Barclay said he sees the property tax cap to be "harmful."
"We need a more equitable state aid (for schools)," he said. "We're pumping money into school districts but a lot of it's not going to the districts that need it."
Barclay did say he does publicly support the tax cap.
According to Hecht, year after year money is paid to educate children but there are no jobs for them once they have an education.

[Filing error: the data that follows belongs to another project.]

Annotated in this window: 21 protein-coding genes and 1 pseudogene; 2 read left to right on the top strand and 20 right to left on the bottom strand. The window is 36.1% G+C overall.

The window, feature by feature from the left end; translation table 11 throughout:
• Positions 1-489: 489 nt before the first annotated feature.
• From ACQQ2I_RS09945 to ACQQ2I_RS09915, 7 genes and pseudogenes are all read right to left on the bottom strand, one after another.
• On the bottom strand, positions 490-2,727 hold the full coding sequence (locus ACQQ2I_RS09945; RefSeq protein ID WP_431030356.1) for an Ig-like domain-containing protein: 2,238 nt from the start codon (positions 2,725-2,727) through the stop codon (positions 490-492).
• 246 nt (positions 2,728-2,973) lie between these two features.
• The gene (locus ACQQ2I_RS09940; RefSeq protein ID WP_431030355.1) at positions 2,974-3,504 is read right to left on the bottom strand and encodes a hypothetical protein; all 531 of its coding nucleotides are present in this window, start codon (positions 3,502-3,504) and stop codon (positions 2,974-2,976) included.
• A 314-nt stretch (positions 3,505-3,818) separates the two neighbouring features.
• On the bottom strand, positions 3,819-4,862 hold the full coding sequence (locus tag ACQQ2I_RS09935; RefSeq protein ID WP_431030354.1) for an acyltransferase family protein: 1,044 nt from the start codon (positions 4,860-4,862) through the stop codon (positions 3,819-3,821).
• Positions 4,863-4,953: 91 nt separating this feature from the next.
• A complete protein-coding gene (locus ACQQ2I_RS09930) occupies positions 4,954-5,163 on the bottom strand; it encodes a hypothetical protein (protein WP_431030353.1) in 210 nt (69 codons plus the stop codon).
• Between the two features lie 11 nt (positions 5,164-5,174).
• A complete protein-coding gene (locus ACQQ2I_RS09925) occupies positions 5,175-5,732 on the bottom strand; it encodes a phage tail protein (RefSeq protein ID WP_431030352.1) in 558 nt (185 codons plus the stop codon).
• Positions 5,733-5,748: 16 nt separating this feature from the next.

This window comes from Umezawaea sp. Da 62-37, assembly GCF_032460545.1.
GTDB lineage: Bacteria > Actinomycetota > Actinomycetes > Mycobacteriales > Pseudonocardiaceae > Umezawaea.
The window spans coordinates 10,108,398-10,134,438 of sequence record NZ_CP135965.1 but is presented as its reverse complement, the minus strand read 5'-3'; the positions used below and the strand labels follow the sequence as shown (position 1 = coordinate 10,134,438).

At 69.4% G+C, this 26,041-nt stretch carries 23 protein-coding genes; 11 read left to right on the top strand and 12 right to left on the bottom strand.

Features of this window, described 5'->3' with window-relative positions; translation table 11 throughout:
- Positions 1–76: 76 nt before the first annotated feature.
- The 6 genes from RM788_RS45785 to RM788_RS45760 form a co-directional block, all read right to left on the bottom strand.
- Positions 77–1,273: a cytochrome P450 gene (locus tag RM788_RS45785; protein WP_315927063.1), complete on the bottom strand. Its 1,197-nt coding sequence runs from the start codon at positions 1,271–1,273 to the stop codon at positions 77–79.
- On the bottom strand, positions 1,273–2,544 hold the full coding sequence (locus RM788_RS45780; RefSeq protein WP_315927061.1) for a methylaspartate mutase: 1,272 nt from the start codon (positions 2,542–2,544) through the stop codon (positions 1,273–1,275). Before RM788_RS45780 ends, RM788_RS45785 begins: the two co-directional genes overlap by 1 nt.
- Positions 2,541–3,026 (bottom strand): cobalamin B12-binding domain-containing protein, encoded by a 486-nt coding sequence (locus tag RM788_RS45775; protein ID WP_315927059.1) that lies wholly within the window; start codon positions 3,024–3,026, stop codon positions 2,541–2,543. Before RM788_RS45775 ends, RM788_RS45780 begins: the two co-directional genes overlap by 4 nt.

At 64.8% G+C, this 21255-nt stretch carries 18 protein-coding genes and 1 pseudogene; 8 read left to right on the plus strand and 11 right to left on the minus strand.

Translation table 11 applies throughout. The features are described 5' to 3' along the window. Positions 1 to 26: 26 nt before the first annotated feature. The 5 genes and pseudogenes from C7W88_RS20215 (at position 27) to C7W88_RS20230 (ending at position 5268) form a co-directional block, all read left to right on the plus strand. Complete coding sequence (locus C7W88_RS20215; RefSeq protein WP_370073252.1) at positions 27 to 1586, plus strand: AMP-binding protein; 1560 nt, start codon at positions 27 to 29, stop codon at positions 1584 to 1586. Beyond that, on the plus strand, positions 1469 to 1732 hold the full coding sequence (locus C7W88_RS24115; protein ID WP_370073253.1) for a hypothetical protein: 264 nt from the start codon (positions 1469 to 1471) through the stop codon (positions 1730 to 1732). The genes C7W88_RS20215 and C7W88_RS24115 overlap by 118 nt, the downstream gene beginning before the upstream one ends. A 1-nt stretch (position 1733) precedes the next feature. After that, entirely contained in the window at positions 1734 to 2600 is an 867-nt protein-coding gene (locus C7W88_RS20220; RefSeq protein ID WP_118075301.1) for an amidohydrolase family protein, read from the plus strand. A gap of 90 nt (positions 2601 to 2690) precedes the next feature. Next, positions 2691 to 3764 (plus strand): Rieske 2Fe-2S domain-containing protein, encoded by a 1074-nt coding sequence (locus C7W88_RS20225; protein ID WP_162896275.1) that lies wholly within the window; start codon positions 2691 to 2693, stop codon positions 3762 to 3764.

"The only people that are moving here are older people who don't have kids. You people can't afford to live here," Hecht said.
According to Barclay property taxes are generally not the most equitable because they hit people who have lower and fixed incomes differently that those with more money.
Barclay ended the meeting after a little more than the scheduled hour on a positive note despite the glum tone of the conversations.
"We're going to pull through this," he said.